Following years of speculation, Microsoft finally unleashed a trio of Office apps on iPad a few weeks back, with Word for iPad, Excel for iPad, and PowerPoint for iPad all offering good-to-great touch-enabled takes on the long-running productivity favorites. Curiously, though, all three launched without printing support, which made them not-fully-ideal options for users looking to untether from a traditional computer. Luckily, that oversight has been swiftly corrected, as Microsoft announced today via its Office blog that all three apps can now print over the air to any AirPrint-compatible printer.
Consumers may have embraced the concept of feature-rich, multifunction inkjet printers whose replacement ink is more expensive than buying a whole new unit, but this isn’t an ideal scenario for businesses that require sturdier hardware capable of pumping out a high volume of pages each month.
What a neat idea. According to HP, the Officejet 150 Mobile is the world’s first portable all-in-one printer, scanner, and photocopier. We’ve seen portable printers and mobile scanners before, but never both functions in the same unit. It could be of real interest to business travellers or real estate agents who spend a lot of time away from the company laser printer or their home office all-in-one inkjet.
Every Monday, we'll show you how to do something new and simple with Apple's built-in command line application. You don't need any fancy software, or a knowledge of coding to do any of these. All you need is a keyboard to type 'em out!
You can create and edit documents in the command line with nano, but what about printing? Well, the CUPS (Common Unix Printing System) is built into every Mac, and includes the ability to print files directly from the command line. This week, we’ll show you exactly how it’s done.
You want reviews? We got reviews. This week, we took a look at tons of great software and hardware too, so we've got loads of opinions we're looking to share. Come on in and see what's good and what's gunk.
On paper (heh), the Brother Business Smart has everything. The multifunction inkjet handles paper from 3.5x5 up to 11x17, in a footprint barely bigger than that, just 18.9 by 11.4 inches, and 7.3 inches high. It can be so compact even while holding 150 sheets of 8.5x11 paper because the paper is loaded, and printed, in landscape orientation, something we haven’t seen before. When not in use, it folds into an unassuming, completely closed rectangle.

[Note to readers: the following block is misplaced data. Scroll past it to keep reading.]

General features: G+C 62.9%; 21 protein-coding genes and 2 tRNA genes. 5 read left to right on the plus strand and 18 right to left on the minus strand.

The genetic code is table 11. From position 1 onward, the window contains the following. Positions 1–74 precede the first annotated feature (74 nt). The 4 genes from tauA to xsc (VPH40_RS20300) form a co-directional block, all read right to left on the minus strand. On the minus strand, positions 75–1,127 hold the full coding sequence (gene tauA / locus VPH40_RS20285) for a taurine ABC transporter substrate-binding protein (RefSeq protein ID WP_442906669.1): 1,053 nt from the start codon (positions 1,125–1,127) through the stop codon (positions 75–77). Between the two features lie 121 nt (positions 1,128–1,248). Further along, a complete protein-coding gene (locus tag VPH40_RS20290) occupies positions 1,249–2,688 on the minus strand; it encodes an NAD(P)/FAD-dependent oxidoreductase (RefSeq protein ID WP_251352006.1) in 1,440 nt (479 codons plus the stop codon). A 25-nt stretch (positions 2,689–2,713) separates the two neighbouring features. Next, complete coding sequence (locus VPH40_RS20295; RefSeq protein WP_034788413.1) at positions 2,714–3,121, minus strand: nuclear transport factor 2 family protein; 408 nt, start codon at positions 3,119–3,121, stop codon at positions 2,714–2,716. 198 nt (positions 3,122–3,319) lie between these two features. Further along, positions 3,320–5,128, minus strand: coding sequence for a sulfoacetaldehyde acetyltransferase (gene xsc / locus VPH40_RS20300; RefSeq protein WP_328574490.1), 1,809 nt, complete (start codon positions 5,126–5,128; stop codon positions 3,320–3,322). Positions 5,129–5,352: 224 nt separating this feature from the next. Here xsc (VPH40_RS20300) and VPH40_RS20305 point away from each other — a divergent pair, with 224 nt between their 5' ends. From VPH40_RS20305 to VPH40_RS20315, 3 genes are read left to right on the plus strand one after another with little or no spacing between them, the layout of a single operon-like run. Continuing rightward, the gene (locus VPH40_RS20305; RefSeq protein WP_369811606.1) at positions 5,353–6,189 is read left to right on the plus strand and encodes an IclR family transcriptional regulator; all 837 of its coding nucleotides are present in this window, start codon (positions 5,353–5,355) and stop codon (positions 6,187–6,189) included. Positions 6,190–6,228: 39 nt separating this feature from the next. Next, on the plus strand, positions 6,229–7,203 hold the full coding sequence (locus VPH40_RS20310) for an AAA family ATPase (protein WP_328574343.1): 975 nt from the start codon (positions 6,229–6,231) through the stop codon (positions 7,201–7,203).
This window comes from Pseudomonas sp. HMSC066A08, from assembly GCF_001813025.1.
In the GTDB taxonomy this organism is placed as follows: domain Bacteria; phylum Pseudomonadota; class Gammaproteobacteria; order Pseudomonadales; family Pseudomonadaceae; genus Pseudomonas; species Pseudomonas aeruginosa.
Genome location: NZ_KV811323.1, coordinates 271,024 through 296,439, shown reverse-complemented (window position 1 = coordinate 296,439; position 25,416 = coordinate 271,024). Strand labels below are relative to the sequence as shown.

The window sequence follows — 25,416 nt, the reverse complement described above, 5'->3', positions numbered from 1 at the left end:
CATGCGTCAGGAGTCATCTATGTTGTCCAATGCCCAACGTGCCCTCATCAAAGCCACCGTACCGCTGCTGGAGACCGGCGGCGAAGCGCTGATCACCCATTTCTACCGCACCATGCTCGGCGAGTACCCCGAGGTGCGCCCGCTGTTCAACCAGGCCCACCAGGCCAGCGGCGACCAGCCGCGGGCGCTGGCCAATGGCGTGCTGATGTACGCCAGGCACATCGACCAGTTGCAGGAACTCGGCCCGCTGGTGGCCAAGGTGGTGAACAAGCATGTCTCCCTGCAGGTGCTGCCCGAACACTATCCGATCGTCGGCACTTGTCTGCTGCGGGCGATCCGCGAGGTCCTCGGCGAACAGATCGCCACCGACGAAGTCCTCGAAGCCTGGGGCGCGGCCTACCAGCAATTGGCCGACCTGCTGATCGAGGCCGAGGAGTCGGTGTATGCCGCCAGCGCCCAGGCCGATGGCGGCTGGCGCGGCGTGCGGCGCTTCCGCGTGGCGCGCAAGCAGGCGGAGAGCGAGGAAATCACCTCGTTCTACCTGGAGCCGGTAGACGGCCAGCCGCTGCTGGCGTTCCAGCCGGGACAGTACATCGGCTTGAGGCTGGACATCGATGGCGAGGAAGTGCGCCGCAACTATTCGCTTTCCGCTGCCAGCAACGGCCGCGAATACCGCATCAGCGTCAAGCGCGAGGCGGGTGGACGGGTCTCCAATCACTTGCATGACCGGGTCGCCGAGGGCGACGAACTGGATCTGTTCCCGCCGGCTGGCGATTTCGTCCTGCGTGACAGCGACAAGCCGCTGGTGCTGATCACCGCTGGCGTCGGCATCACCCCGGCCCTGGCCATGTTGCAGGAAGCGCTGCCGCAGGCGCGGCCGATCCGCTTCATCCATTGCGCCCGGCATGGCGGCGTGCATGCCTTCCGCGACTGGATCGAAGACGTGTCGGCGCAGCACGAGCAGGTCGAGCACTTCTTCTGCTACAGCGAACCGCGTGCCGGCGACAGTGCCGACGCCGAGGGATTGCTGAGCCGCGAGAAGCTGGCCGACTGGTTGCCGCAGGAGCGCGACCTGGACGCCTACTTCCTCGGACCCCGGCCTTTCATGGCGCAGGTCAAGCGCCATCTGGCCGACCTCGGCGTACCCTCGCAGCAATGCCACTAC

I have a Samsung ML-2010 laser printer that has been working fine on an iMac running Mac OS 10.7.3. However, the printer has recently stopped printing unless I first unplug and replug the USB cable from the back of the computer. I’ve tried numerous things, but still can’t get it to work. Any ideas?
iOS has been crafted into the ultimate mobile work station, especially with the addition of the iWork mobile suite for the iPad. You can create and edit documents in Pages, make a slideshow for an important meeting in Keynote, and put together graphs and stats with Numbers. When you're finished, you can print everything out with AirPrint. Clearly, you don't need your Mac with you to get work done on the go.
But, not every printer is AirPrint-compatible, which is a serious bummer for the serious worker bee, or student who needs to quickly get their paper printed out before deadline. That's why we're going to help: whether your current set up supports AirPrint or not, we'll show you three ways to get those digital documents into tangible paper form one way or another. Read on to find out how.
Most of us go about our day, deftly printing the most common, letter-sized documents without a care in the world -- that is, until we want to switch things up and print photos instead, only to find that Mac OS X’s normally easy-to-use printer settings suddenly fail to be of much help.
Even though we live in a (almost) completely digital age, there is still a need for the physical medium of ink and paper. Whether you’re in college or work a job, paper will still be around for many years to come. One of the biggest disadvantages with printing, however, is that most mobile devices that we use can’t print to a local networked printer, or an internet-connected printer. That’s where Google Cloud Print comes in.
This free service allows you to set up your home or work PC to accept print jobs from a mobile device or a spiffy Google Chrome netbook from around the world. So long as the device is linked to your Google Cloud Print account, you can print to your home or work printer wherever you have an internet connection.